The remainder of the power increase can be attributed to a new mild steel exhaust system (which has had the cat replaced by a straight through silencer), a custom-mapped Superchips Icon box connected to the ECU, and revised-profile camshafts.

So for so good, but what did the Lotus technicians think? Dave Minter was first in the driver's seat: "Not bad, but it loses out a little because of the standard gearbox. I'd estimate about 130-135bhp, but more could be released with a little head work."

Alistair seemed to concur with his colleague's assessment: "The power comes in nice and progressively, but it suffers slightly from a lack of torque in the bottom end."

Certainly the Moto-Build 140 is the mildest of the three aftermarket conversions, and carries the smallest price tag to match atiustE1725 including fitting and VAT.

The first thing that struck us about the car was its driveability. Other than a deep exhaust note, you'd be hard pressed to tell it apart from a standard Elise up to 3500rpm. From this point onwards there's a tangible increase in torque, and the car pulls itself along with more urgency.

The new cam profile is a big improvement over Moto-Build's previous effort, and gives a nice, crisp delivery right up to the rev limiter at 6750rpm. The exhaust sounds good, too, and revs, without becoming irritating at motorway cruising speeds.

The carbon-fibre detailing on the dashboard, binnacle, door cards and gear knob received mixed reviews from the CCC crew, with descriptions varying from

Moto-Build Supercharged Elise

We were really looking forward to driving this one. The Dakar yellow paintwork and colourcoded wheels weren't to everyone's taste, but the prospect of piloting a 1 88bhp supercharged Elise had us clamouring for the keys.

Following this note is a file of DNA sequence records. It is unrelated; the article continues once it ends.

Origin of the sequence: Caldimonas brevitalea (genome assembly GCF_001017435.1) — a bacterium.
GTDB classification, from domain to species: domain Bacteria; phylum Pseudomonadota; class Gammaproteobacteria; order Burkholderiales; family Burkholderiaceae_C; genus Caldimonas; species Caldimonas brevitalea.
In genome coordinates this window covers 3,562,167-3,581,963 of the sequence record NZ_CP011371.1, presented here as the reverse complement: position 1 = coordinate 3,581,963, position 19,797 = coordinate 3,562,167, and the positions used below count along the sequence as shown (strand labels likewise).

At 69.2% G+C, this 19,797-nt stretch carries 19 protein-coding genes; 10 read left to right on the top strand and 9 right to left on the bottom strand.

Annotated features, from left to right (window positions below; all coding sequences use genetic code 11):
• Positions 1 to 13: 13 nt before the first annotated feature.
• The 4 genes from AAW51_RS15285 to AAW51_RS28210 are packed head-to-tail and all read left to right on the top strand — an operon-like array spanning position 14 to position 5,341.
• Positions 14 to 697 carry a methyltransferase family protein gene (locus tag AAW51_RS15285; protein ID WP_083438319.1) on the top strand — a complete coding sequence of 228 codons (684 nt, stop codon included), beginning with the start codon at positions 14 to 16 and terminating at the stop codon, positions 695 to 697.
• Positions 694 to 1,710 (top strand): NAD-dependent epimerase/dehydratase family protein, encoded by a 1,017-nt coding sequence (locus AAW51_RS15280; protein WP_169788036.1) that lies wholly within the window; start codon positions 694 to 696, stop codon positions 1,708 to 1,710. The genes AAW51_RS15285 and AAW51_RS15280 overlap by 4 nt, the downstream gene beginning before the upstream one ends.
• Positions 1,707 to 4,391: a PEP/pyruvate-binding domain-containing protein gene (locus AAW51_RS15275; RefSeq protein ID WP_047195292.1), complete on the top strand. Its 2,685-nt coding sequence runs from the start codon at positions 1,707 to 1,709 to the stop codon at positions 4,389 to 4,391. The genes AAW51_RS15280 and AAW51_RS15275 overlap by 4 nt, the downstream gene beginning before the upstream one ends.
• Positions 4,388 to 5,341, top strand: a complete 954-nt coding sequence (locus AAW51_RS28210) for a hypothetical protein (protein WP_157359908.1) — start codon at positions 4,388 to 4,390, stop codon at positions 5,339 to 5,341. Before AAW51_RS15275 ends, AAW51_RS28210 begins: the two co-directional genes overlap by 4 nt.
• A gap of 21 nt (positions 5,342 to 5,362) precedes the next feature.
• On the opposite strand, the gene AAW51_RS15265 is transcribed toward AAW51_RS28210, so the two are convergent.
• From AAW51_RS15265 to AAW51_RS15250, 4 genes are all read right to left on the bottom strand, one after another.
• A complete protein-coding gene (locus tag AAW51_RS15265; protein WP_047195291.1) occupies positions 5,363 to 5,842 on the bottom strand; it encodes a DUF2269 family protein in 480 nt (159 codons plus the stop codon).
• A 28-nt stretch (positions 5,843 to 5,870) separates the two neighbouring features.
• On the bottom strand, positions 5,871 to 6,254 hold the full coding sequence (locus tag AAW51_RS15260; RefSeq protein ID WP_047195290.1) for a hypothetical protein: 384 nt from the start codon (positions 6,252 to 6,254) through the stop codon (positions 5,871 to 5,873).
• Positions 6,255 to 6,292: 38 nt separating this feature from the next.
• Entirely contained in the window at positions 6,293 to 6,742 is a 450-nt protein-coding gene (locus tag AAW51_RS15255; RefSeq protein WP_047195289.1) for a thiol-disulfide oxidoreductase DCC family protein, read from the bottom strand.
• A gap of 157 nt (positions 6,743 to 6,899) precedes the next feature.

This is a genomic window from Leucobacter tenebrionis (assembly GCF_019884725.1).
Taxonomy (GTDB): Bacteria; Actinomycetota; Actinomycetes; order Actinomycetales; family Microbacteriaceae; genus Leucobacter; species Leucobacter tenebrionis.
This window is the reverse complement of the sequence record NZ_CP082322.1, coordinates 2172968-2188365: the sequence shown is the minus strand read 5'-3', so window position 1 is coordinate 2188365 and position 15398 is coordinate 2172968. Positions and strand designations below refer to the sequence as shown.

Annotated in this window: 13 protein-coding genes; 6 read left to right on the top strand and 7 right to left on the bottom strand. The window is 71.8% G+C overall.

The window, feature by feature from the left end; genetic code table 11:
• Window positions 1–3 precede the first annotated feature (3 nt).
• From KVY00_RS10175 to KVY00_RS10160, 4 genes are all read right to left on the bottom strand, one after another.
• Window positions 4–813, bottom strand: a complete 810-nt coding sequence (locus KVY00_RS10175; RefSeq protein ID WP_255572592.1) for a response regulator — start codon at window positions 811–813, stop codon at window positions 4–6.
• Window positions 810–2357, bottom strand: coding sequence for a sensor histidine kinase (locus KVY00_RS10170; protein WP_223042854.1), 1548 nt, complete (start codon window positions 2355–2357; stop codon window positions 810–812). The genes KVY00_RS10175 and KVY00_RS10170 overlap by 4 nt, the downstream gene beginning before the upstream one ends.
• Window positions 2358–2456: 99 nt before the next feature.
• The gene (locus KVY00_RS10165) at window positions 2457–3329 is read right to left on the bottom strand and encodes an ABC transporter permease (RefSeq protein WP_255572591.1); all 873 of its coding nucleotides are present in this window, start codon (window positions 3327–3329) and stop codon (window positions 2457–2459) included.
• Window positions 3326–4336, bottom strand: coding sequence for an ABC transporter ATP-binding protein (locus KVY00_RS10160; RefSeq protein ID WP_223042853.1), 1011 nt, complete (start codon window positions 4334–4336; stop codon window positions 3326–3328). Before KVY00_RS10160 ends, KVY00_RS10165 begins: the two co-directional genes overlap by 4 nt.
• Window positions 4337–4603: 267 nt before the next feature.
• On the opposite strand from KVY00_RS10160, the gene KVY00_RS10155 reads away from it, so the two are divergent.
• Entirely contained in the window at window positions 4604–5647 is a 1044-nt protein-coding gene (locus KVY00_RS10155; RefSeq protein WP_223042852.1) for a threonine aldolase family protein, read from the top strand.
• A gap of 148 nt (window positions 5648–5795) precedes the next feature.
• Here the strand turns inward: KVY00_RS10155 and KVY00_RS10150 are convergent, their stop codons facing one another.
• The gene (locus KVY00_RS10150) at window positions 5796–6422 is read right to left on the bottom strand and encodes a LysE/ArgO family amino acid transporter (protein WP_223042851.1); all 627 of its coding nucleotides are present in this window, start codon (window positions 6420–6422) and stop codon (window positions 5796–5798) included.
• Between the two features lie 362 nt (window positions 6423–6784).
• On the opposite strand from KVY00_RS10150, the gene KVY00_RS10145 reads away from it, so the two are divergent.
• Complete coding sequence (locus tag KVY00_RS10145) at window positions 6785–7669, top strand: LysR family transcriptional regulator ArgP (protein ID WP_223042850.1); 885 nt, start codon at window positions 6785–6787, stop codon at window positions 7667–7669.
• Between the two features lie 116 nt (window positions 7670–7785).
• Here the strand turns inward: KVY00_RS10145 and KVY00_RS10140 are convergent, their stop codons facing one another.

Age came before beauty, however, and first drive duty fell to Lotus's Alistair McQueen: "The lack of low down torque is really disappointing - I was expecting a hefty kick in the back. Supercharging should give increased torque all the way through the rev range, but this feels flat."

A bit harsh? Probably. There's no real appreciable torque increase at low rpm, but if s a different story when the engine hits the mid range. The gentle nudge in the back becomes more forceful, and the discreet whine of the beltdriven impeller builds rapidly as the supercharger gains momentum.

It's rampant charge seems to run out of puff at around 60OOrpm - by which time the gruff, businesslike tone of Moto-Build's mild steel exhaust system has escalated into a satisfying howl - so you have to be pretty rapid with the gears to keep it on the boil. One annoying trait the car displayed was a tendency to keep its speed when you lift off the throttle; a trait more reminiscent of a heavy automatic than a lightweight sports car. This may have something to do with the additional engine management in place: a separate ECU has been installed downstream of the factory unit (just before the throttle body), containing a Superchips Icon box which retards the ignition. This also activates a fifth injector which pumps in the necessary extra fuel when the boost from the supercharger reaches a certain level.

As well as its unique powerplant, the car also boasts an all-new suspension set-up. Developed by Spax in conjunction with the Jim Russell Racing School at Silverstone, it comprises adjustable-platform coilovers with variable damping and ride height.

Pushing the supercharged Elise to its limit on the track, it tended to understeer at first, then whip - a little too quickly for comfort - into oversteer. With such a precarious balance, you'd need to be a pretty skilled pilot to keep it on the edge.

On the sweeping country roads surrounding the Lotus test track, the chassis felt more composed - although over pitted surfaces the front end seemed reluctant to settle, making you hesitant to commit with the right foot when the apex point approached.

Further inspection revealed that the front suspension was practically resting on the bump stops, and we suspect the kit will work a lot better with some more fine-tuning.

Racellne ISO Elise

We tested Raceline's 150bhp demonstrator in July '97, and have been following the company's progress with the car ever since. At the heart of the 1999-spec kit is pair of high lift, short duration camshafts, ground to the company's own spec by Kent Cams. The standard air filter has also been replaced with a performance item, and the air box's restrictive, 2in wide intake pipe ditched in favour of a 4" duct feeding cold air from the air scoop behind the passenger door.